It is estimated that 80 percent to 90 percent of the greenhouse gas (GHG) emissions of most products do not result from the manufacturer’s operations but rather from its value chain. Scope 3 emissions are indirect emissions that are built into purchased raw materials, goods and services, as well as the utilization and disposal of sold products. Approximately two thirds of Scope 3 emissions come from the upstream supply chain — and SMEs make up a large percentage of that input.
Despite acknowledgement of this, most companies still lack visibility of their suppliers’ performance levels and capabilities, whether environmental or not. This is particularly prevalent across multitier interconnected supply chains. Financial news website CFO Dive recently published survey results that showed that most CFOs and executives said that they were unable to accurately determine if their suppliers meet environmental, social and governance (ESG) standards. In addition, while most companies agree on the need to obtain ESG data from their suppliers, just over half of the 800 CFOs surveyed globally admitted not having this information, according to the report.
This does not necessarily mean that SMEs are not contributing to the fight against climate change. In fact, it is the opposite. Yet given their size and resources, they do face an uphill battle.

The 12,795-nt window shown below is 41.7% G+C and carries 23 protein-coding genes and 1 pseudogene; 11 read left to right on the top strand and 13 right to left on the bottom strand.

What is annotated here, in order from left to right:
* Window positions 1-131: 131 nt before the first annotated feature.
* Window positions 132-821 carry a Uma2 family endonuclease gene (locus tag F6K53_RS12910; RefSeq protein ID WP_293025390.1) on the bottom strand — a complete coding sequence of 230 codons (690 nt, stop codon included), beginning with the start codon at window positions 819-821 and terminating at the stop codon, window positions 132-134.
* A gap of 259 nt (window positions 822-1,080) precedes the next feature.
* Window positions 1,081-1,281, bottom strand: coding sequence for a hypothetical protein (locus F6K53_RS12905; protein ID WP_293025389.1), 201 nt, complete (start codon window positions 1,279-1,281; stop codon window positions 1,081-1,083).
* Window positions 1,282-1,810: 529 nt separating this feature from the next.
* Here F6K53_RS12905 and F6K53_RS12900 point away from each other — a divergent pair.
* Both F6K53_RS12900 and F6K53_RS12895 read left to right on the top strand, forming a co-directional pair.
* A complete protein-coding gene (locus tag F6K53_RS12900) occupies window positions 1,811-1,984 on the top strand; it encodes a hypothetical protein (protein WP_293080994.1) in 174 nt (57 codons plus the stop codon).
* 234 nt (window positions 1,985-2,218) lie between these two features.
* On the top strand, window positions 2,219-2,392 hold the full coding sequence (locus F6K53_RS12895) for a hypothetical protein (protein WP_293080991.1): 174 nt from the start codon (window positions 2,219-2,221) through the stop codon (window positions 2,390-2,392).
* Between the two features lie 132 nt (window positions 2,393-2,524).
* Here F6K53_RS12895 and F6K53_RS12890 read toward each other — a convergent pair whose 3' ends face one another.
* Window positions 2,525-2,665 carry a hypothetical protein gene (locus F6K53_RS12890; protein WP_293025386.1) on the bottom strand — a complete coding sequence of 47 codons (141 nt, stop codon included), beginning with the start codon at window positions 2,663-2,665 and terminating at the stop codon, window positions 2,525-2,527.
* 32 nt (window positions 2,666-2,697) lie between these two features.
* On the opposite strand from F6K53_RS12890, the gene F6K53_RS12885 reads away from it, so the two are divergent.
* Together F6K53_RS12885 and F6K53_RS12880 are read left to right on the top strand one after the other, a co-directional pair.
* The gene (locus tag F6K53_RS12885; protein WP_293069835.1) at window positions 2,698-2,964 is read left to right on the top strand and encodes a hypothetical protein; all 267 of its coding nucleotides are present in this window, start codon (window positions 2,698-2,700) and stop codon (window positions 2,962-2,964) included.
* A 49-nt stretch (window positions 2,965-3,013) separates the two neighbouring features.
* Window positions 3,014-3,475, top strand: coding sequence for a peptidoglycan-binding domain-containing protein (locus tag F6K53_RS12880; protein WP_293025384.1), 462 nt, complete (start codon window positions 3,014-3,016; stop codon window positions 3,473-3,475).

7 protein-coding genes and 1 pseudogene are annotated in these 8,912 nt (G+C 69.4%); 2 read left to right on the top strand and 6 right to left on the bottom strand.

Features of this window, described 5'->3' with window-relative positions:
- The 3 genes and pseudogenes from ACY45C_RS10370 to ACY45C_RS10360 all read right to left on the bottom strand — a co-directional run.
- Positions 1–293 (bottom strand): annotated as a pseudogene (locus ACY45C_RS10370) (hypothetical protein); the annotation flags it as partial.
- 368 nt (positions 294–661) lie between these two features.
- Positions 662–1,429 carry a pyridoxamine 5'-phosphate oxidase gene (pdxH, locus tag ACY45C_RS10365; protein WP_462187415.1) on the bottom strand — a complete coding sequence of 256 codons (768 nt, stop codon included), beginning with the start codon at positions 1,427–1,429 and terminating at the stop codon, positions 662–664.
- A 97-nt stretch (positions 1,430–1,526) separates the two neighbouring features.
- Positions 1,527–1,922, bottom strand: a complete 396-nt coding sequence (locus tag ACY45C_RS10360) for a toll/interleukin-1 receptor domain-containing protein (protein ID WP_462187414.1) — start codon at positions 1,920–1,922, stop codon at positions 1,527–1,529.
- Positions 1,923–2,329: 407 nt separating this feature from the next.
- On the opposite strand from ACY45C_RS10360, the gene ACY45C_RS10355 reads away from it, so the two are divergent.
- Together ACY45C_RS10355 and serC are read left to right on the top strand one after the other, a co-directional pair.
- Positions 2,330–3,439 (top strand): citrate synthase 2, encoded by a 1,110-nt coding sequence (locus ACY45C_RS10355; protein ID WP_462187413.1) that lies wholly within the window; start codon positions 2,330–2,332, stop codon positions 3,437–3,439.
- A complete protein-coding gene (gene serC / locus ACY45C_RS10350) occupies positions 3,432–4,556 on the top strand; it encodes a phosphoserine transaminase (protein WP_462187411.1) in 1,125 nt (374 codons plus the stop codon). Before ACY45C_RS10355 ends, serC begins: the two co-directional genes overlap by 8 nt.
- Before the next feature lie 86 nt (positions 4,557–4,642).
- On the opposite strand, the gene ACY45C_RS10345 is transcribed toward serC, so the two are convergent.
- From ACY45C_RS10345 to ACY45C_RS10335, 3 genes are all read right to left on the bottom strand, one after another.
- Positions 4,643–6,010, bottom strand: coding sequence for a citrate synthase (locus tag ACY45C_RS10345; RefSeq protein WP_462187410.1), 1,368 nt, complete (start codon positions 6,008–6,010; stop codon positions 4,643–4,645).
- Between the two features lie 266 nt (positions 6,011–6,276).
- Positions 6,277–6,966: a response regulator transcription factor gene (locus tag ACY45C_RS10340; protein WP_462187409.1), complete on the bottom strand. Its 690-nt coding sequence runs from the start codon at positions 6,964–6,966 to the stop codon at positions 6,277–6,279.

SMEs Join the Fight Where They Can
Just like large corporations, SMEs are joining the fight to cut GHG emissions and achieve net zero targets. Data shows that in recognizing its importance, they are driven by a combination of (1) customer demands, (2) an interest in improving their brand equity and (3) a desire to differentiate themselves from competitors, or, in some cases, simply out of principle.
Among the actions taken by SMEs to improve environmental performance, most focus on energy reduction to cut emissions. Many SMEs recognize the importance of education and are investing in educating their employees to support their efforts. Others have committed capital investment to upgrade infrastructure and equipment and adopt new green technologies that will propel the change.